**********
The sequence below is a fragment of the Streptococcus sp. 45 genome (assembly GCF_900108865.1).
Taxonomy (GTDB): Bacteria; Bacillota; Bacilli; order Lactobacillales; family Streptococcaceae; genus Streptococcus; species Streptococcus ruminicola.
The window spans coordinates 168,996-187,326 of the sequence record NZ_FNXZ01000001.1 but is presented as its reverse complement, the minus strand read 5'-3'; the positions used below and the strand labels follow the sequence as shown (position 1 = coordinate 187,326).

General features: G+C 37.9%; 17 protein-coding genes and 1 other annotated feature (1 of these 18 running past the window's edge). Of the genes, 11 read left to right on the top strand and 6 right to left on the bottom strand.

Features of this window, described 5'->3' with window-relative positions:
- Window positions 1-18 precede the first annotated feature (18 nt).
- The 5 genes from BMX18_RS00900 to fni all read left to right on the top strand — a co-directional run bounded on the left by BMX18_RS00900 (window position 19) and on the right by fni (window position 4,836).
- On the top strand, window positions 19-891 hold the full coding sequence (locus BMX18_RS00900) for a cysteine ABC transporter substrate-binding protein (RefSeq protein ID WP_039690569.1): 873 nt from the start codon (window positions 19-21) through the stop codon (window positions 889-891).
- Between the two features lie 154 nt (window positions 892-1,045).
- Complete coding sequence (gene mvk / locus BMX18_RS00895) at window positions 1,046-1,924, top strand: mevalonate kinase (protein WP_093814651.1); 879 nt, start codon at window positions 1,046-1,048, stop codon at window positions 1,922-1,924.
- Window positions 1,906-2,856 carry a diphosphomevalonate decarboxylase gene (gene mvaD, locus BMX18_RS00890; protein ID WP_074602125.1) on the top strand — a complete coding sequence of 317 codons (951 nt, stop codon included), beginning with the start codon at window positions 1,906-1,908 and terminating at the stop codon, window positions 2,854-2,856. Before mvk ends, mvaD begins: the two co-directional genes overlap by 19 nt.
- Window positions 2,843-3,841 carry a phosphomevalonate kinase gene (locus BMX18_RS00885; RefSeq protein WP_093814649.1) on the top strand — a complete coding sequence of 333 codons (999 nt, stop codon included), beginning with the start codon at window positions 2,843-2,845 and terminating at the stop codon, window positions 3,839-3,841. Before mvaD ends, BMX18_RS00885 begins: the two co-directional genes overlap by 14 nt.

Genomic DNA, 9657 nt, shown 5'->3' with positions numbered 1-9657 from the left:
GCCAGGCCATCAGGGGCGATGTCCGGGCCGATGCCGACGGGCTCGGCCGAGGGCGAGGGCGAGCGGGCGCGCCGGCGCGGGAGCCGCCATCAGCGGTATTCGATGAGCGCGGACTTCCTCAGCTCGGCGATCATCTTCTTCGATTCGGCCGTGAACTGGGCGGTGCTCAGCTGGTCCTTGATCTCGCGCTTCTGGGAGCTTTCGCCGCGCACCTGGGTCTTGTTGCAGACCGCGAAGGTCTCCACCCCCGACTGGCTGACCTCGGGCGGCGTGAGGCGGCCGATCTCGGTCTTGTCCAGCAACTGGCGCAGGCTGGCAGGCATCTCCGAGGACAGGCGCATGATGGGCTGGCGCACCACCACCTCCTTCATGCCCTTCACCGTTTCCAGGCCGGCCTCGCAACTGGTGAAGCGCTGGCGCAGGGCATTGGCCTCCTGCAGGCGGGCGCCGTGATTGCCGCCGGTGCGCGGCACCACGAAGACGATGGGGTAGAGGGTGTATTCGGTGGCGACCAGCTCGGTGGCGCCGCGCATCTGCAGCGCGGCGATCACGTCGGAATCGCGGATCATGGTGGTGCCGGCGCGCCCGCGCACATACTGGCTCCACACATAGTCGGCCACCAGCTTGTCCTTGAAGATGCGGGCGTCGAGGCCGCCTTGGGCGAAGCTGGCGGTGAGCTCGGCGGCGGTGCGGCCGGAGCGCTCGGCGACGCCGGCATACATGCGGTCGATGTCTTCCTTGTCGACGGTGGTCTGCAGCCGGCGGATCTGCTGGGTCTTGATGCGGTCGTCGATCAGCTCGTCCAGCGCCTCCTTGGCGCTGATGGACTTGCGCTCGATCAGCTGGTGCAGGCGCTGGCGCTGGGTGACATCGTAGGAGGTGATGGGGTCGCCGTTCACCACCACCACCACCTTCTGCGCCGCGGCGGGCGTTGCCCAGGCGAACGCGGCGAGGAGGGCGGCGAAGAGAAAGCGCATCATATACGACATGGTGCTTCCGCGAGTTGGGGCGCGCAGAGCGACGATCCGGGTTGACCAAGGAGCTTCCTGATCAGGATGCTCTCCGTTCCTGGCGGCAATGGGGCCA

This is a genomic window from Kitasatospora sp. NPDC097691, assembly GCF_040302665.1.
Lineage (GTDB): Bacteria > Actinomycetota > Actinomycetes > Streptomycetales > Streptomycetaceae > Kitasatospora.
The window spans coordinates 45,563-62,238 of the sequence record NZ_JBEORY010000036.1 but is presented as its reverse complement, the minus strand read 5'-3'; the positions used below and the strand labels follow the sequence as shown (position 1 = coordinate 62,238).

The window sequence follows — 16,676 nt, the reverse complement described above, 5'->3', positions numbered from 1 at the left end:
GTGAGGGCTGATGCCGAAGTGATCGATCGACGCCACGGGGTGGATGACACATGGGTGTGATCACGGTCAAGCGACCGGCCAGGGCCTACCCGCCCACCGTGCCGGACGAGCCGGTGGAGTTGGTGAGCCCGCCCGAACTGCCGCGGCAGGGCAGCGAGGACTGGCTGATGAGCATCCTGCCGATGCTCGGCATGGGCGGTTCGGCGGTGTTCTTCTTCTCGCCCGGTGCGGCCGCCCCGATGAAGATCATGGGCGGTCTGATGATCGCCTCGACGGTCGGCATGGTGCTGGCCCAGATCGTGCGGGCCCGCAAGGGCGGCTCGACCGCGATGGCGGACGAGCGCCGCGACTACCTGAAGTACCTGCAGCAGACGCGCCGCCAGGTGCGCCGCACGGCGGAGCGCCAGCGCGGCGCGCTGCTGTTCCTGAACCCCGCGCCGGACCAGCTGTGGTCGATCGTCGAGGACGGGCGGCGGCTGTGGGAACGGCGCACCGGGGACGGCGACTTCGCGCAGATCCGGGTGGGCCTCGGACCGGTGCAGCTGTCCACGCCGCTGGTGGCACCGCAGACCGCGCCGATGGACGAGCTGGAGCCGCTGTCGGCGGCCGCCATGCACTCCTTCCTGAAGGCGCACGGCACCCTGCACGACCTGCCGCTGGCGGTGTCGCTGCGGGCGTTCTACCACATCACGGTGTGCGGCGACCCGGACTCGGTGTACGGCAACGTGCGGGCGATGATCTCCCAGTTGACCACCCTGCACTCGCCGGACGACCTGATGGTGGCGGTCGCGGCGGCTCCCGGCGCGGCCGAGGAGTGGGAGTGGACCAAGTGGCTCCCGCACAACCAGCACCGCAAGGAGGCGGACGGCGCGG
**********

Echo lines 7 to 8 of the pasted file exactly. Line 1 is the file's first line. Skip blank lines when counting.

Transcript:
- The 5 genes from BMX18_RS00900 to fni all read left to right on the top strand — a co-directional run bounded on the left by BMX18_RS00900 (window position 19) and on the right by fni (window position 4,836).
- On the top strand, window positions 19-891 hold the full coding sequence (locus BMX18_RS00900) for a cysteine ABC transporter substrate-binding protein (RefSeq protein ID WP_039690569.1): 873 nt from the start codon (window positions 19-21) through the stop codon (window positions 889-891).